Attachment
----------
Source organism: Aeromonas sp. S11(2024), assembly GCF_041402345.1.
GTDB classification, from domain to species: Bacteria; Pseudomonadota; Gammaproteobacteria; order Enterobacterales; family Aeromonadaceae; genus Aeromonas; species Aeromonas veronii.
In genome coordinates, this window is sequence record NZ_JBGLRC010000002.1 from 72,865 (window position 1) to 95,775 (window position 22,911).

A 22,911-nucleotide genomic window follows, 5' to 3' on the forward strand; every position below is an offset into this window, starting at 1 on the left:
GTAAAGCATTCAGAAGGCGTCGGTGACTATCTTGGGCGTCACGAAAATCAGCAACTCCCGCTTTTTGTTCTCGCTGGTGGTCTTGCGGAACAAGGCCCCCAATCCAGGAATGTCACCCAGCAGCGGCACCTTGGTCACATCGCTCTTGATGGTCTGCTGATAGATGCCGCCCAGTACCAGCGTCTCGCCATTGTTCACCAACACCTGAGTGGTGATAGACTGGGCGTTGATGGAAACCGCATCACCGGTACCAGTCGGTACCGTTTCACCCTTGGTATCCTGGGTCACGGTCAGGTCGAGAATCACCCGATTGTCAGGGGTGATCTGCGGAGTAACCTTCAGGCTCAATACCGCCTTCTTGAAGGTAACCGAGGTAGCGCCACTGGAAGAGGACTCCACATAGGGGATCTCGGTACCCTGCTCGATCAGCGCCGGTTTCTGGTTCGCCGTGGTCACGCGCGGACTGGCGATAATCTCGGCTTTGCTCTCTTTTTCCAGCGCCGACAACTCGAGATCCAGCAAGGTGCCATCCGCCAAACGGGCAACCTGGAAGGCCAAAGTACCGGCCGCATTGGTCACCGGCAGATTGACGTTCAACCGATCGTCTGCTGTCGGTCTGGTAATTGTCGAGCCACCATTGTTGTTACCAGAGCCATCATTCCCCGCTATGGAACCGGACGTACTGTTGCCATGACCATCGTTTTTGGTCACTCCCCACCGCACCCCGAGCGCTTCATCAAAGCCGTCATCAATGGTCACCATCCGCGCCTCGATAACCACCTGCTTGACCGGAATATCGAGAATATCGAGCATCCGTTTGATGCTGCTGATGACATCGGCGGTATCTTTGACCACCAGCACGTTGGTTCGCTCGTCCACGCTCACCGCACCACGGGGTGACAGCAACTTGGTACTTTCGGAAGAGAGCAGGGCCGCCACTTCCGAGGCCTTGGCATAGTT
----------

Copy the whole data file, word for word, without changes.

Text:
Source organism: Aeromonas sp. S11(2024), assembly GCF_041402345.1.
GTDB classification, from domain to species: Bacteria; Pseudomonadota; Gammaproteobacteria; order Enterobacterales; family Aeromonadaceae; genus Aeromonas; species Aeromonas veronii.
In genome coordinates, this window is sequence record NZ_JBGLRC010000002.1 from 72,865 (window position 1) to 95,775 (window position 22,911).

A 22,911-nucleotide genomic window follows, 5' to 3' on the forward strand; every position below is an offset into this window, starting at 1 on the left:
GTAAAGCATTCAGAAGGCGTCGGTGACTATCTTGGGCGTCACGAAAATCAGCAACTCCCGCTTTTTGTTCTCGCTGGTGGTCTTGCGGAACAAGGCCCCCAATCCAGGAATGTCACCCAGCAGCGGCACCTTGGTCACATCGCTCTTGATGGTCTGCTGATAGATGCCGCCCAGTACCAGCGTCTCGCCATTGTTCACCAACACCTGAGTGGTGATAGACTGGGCGTTGATGGAAACCGCATCACCGGTACCAGTCGGTACCGTTTCACCCTTGGTATCCTGGGTCACGGTCAGGTCGAGAATCACCCGATTGTCAGGGGTGATCTGCGGAGTAACCTTCAGGCTCAATACCGCCTTCTTGAAGGTAACCGAGGTAGCGCCACTGGAAGAGGACTCCACATAGGGGATCTCGGTACCCTGCTCGATCAGCGCCGGTTTCTGGTTCGCCGTGGTCACGCGCGGACTGGCGATAATCTCGGCTTTGCTCTCTTTTTCCAGCGCCGACAACTCGAGATCCAGCAAGGTGCCATCCGCCAAACGGGCAACCTGGAAGGCCAAAGTACCGGCCGCATTGGTCACCGGCAGATTGACGTTCAACCGATCGTCTGCTGTCGGTCTGGTAATTGTCGAGCCACCATTGTTGTTACCAGAGCCATCATTCCCCGCTATGGAACCGGACGTACTGTTGCCATGACCATCGTTTTTGGTCACTCCCCACCGCACCCCGAGCGCTTCATCAAAGCCGTCATCAATGGTCACCATCCGCGCCTCGATAACCACCTGCTTGACCGGAATATCGAGAATATCGAGCATCCGTTTGATGCTGCTGATGACATCGGCGGTATCTTTGACCACCAGCACGTTGGTTCGCTCGTCCACGCTCACCGCACCACGGGGTGACAGCAACTTGGTACTTTCGGAAGAGAGCAGGGCCGCCACTTCCGAGGCCTTGGCATAGTT